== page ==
That's the worst first nine-month start to a calendar year since 2002 when the index was down -28.99%. By comparison, the S&P 500 was only down -20.57% on a year-to-date basis through September's monthly close in 2008. So, if you've ever said to yourself "this feels like 2008", it's actually worse than 2008 so far. In 2008 the index did go on to crash in October, losing -16.94% for the month, and it fell and additional -42.83% a mere six months later. We don't believe 2022 will follow that same path, and we're hoping it takes a drastically different turn in October.

With the S&P 500 closing Friday at new 52-week daily, weekly, and monthly closing lows, the primary trend is labeled as down across any and all time frames.

During downtrends, long-term investors are best served playing it safe and trying to hedge against the "left tail" (i.e., doing what they can to minimize what's lost in the event the worst-case scenario presents itself). While this decision in and of itself is riddled with risk, we firmly believe it's better to skew toward losing opportunity rather than money when the primary trend is down. Opportunities are endless, but money is not, and losing money is a killer to one's ability to adhere to their long-term investing plan.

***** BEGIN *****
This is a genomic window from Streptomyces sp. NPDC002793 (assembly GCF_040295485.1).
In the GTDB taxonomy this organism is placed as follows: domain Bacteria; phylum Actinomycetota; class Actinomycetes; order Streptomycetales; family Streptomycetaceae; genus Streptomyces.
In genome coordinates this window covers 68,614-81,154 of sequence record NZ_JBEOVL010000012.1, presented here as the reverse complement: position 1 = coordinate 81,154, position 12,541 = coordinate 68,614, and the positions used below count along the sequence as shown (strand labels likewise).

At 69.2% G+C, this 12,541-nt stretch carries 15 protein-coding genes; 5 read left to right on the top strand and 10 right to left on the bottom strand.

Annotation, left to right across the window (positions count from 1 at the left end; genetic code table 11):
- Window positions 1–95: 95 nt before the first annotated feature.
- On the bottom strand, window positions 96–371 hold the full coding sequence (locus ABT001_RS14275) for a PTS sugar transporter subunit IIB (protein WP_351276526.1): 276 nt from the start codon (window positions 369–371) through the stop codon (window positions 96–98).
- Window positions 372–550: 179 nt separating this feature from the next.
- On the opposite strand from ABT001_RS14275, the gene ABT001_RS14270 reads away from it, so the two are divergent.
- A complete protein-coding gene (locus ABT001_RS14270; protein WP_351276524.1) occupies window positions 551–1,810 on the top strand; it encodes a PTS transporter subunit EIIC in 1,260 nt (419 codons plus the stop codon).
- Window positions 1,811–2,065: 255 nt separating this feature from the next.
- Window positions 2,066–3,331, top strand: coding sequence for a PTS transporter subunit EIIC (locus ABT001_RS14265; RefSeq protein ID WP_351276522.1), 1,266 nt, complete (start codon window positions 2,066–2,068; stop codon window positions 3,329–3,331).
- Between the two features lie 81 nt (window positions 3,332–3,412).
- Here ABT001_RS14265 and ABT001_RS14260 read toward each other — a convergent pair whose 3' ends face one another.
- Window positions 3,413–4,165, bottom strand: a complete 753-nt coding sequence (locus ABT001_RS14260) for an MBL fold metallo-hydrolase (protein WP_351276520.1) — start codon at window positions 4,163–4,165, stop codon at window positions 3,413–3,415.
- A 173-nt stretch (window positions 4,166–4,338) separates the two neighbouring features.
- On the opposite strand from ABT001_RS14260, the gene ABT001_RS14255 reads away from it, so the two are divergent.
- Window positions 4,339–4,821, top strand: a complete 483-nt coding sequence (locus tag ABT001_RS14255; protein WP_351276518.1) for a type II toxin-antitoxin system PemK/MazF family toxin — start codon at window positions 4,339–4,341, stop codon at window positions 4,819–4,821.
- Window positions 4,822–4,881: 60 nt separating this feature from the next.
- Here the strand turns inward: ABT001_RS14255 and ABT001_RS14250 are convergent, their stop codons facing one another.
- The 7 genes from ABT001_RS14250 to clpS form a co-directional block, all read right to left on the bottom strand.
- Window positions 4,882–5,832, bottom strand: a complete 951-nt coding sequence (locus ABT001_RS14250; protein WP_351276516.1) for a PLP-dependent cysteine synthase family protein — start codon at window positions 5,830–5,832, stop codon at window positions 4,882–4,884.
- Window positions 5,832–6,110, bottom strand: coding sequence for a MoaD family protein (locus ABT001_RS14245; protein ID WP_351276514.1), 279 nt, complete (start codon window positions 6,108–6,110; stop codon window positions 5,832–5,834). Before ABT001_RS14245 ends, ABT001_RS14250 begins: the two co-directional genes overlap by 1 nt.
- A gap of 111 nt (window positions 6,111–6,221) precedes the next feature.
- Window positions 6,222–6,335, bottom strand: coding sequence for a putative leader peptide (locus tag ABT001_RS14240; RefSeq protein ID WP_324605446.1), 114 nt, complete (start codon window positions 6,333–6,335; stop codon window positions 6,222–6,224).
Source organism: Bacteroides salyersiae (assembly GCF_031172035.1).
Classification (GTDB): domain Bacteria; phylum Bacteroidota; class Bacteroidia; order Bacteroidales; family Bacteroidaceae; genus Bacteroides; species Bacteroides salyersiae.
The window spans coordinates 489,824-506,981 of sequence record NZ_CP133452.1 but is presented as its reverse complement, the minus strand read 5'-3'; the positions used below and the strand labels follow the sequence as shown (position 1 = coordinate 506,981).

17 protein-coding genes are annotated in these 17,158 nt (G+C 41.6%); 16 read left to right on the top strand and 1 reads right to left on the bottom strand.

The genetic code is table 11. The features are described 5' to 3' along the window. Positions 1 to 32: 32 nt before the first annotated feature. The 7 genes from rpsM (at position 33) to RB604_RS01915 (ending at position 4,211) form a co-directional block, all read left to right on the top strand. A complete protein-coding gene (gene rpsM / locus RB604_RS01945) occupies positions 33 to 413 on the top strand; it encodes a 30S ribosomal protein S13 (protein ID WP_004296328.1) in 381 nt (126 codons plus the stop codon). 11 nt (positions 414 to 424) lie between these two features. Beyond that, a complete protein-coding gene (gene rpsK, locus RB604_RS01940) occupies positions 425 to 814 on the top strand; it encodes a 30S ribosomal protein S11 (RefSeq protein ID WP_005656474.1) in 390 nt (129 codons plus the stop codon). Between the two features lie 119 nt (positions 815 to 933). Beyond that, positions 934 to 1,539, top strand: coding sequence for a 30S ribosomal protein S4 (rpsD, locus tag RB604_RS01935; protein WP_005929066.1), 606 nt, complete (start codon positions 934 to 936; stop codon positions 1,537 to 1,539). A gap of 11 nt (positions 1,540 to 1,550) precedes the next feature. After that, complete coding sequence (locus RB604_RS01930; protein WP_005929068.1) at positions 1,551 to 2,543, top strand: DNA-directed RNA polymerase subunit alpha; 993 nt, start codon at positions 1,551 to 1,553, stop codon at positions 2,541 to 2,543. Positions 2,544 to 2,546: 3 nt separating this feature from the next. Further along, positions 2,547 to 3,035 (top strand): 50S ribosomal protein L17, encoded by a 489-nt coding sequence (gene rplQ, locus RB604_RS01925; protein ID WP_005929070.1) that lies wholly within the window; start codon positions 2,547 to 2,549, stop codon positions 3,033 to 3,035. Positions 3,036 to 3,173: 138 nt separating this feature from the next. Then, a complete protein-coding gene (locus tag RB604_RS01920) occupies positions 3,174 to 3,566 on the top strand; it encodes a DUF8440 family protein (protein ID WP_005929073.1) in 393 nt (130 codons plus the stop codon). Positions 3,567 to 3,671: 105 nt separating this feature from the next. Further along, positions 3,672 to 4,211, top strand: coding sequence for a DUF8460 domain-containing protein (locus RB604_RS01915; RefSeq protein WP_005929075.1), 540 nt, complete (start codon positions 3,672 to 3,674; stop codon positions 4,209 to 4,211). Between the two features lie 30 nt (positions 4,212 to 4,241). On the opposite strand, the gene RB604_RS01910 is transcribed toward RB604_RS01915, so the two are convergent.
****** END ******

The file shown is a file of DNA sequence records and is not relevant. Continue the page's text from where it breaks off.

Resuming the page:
The S&P 500 has now given back more than 50% of its COVID advance. There's a bullseye on the monthly chart at the 3.200-3,400 region given the idea that old resistance often becomes new support and ~3,200 represents the pre-COVID highs.

Wayne Whaley shared an interesting nugget in his update this weekend as he looked at how often each calendar month has marked the year-to-date low for the S&P 500. Since 1950, October has marked a calendar year's low seven times, but interestingly all seven times were down or negative calendar years for the S&P 500. The next closest calendar month in marking yearly lows is December with four. Maybe, just maybe, another October bottom is in store. We continue to believe the inflation story holds all the cards. We need all the disinflation, and some deflation, to get the party started. A headline like "Consumer Prices Declined in September" would help do the trick